Identify Threats with DNS Logging
One of the essential and critical techniques for identifying, mitigating, and preventing malwares / spywares among users and devices, without installing an Endpoint Protection at the client machines, is through DNS.
Briefly; when a machine requests to resolve malicious / suspicions domain to an IP, or vice versa, via a DNS query request, which could be even triggered by a malware/spyware without the knowledge of the user - this DNS query will be sent to the DNS Server for resolution. This gives the DNS Server a unique position in the network infrastructure as it is, in this case, the 1st exist point to this DNS client. The DNS Server should be at least configured to log the DNS Queries/Responses generated by the DNS clients for further analysis and audit.
In other words, DNS is the first protocol/service triggered for any client or server activity, regardless if it is legitimate or malicious, intentional or unintentional, initiated from managed devices or unmanaged, and so on.
From DNS security perspective, the DNS Server should be configured to:
1- Identify malicious activities: this is done by enabling the DNS logging, such as DNS Debug Logging on a Microsoft DNS server, in order to maintain the history for the domains/IPs requested to be resolved from every client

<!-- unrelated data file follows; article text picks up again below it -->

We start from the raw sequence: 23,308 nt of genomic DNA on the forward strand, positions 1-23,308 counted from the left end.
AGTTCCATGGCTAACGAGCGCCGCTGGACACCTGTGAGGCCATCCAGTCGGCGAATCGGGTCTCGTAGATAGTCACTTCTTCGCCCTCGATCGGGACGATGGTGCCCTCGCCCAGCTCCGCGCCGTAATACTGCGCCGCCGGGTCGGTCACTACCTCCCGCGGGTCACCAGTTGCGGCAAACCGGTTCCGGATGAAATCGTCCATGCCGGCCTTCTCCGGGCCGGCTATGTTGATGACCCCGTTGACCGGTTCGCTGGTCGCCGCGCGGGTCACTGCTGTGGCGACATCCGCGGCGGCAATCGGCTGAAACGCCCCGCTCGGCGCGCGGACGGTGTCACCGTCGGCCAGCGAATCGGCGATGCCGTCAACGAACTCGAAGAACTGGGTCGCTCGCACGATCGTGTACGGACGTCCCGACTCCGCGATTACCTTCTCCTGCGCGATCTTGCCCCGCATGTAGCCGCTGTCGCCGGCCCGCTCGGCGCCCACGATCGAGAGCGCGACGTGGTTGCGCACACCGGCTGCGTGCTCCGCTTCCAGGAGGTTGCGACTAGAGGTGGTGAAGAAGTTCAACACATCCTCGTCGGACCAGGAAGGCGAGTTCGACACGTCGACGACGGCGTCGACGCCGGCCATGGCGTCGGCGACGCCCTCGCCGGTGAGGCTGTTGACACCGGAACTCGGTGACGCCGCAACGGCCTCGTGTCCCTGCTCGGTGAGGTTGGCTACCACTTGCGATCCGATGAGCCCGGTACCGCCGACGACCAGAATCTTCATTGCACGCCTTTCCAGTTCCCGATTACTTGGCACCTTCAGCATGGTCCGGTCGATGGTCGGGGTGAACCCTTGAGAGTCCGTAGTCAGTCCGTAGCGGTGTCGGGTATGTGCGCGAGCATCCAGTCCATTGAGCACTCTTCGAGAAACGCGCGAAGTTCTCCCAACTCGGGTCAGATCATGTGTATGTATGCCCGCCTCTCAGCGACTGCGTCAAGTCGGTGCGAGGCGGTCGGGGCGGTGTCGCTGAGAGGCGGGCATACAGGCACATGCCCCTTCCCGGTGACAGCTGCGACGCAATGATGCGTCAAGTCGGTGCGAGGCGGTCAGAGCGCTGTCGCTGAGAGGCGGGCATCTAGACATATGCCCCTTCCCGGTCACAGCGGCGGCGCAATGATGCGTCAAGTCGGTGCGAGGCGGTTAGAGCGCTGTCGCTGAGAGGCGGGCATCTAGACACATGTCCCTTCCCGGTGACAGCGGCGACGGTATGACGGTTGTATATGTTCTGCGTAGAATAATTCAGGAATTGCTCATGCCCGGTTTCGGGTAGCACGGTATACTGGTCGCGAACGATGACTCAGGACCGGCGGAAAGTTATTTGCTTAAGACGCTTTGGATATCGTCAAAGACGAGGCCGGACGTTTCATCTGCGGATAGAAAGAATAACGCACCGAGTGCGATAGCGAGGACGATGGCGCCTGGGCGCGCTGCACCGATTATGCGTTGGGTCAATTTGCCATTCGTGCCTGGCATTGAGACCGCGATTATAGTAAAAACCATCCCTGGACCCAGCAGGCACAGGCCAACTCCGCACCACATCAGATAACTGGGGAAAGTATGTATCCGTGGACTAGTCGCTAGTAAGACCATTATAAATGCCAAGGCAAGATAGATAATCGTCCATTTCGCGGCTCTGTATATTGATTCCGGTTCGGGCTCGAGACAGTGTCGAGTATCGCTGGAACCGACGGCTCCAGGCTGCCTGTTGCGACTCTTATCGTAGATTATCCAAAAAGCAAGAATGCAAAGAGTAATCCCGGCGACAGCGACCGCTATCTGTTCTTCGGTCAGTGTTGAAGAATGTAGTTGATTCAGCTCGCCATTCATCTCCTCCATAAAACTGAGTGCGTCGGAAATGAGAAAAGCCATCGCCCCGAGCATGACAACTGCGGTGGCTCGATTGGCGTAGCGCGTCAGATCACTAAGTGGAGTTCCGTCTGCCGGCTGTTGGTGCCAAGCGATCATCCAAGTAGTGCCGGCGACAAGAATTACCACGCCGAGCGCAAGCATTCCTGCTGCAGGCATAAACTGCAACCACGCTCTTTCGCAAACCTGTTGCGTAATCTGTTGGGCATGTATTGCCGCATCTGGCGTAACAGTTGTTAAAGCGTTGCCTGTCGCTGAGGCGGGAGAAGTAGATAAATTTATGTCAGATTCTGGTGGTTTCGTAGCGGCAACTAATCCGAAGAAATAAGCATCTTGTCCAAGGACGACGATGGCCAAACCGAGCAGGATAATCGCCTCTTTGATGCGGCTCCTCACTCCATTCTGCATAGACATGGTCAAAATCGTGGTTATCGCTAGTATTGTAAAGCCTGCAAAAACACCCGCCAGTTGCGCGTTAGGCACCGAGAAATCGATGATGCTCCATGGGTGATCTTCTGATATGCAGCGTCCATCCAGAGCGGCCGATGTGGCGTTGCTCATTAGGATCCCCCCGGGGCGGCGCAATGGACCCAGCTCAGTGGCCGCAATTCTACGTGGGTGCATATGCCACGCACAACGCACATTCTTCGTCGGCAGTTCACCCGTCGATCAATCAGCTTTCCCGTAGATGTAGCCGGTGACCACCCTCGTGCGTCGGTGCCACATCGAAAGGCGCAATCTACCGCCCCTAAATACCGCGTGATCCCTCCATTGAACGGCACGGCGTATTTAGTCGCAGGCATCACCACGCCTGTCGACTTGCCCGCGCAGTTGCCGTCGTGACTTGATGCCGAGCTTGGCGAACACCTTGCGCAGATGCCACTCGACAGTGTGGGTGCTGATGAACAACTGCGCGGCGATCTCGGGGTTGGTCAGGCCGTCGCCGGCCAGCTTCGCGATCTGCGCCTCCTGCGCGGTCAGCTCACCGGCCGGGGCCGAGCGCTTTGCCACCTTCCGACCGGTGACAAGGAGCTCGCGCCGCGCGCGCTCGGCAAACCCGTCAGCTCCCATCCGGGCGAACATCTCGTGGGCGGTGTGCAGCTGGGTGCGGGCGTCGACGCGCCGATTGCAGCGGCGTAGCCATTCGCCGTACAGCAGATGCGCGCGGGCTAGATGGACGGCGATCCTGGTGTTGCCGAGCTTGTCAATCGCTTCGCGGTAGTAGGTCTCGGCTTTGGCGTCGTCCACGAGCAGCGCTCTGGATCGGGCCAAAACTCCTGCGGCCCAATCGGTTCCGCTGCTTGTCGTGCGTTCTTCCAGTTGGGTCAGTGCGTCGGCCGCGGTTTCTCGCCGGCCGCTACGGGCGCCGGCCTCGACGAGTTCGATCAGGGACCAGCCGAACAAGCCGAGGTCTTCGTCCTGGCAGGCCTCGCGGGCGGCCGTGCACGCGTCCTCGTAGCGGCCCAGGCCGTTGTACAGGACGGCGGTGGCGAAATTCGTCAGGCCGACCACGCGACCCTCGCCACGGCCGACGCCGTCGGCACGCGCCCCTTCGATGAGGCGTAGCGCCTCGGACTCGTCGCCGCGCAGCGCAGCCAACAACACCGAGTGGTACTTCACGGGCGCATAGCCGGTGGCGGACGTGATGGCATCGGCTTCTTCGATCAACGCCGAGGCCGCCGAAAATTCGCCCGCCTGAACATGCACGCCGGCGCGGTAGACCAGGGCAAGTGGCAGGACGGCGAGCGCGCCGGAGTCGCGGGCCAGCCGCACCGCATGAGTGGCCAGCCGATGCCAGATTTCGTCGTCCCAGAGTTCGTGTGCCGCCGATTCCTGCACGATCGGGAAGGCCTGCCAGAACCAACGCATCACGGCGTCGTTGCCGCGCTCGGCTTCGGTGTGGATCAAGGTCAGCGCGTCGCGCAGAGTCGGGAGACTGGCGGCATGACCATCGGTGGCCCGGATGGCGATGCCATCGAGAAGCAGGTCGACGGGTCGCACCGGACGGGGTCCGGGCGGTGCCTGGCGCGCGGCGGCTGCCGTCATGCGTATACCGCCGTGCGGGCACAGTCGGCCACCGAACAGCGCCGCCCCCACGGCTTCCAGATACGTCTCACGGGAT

2- Mitigate and Prevent malicious communication: this is done by blacklisting malicious and undesired domains/IPs from getting resolved recursively. This is also commonly known as DNS Sinkhole, DNS Firewall, or DNS Response Policy Zone. Refer to DNS Domain Blacklisting and Sinkhole Overview for additional information.
Unfortunately, most of the enterprises usually overlook the importance of the DNS logging in their network either unintentionally, or due to the implementation challenges discussed and solved with the DNS Centric solution.
Why DNS Logging is important for Network Security?
Since DNS is one of the most essential network protocols used in our world, it is very important to maintain the historical information for DNS. The DNS Server in many situations would be the first exist service to the client in the network. This is mainly due to the fact that almost all clients need to communicate with the DNS for one reason or another.
DNS is the first protocol/service triggered for any client or server activity, regardless if it is legitimate or malicious, intentional or unintentional, initiated from managed devices or unmanaged, and so on.
This gives the DNS log file a unique importance, as it is now a trusted data source for information that will help you identify:
1- If you have botnets and infected users in your network. This is mainly identified by cross checking the requested domains from the log file with a list of malicious domains, helping you identify which clients are trying to resolve the malicious domain(s) in order to communicate with C&C (Command and Control) and botnets.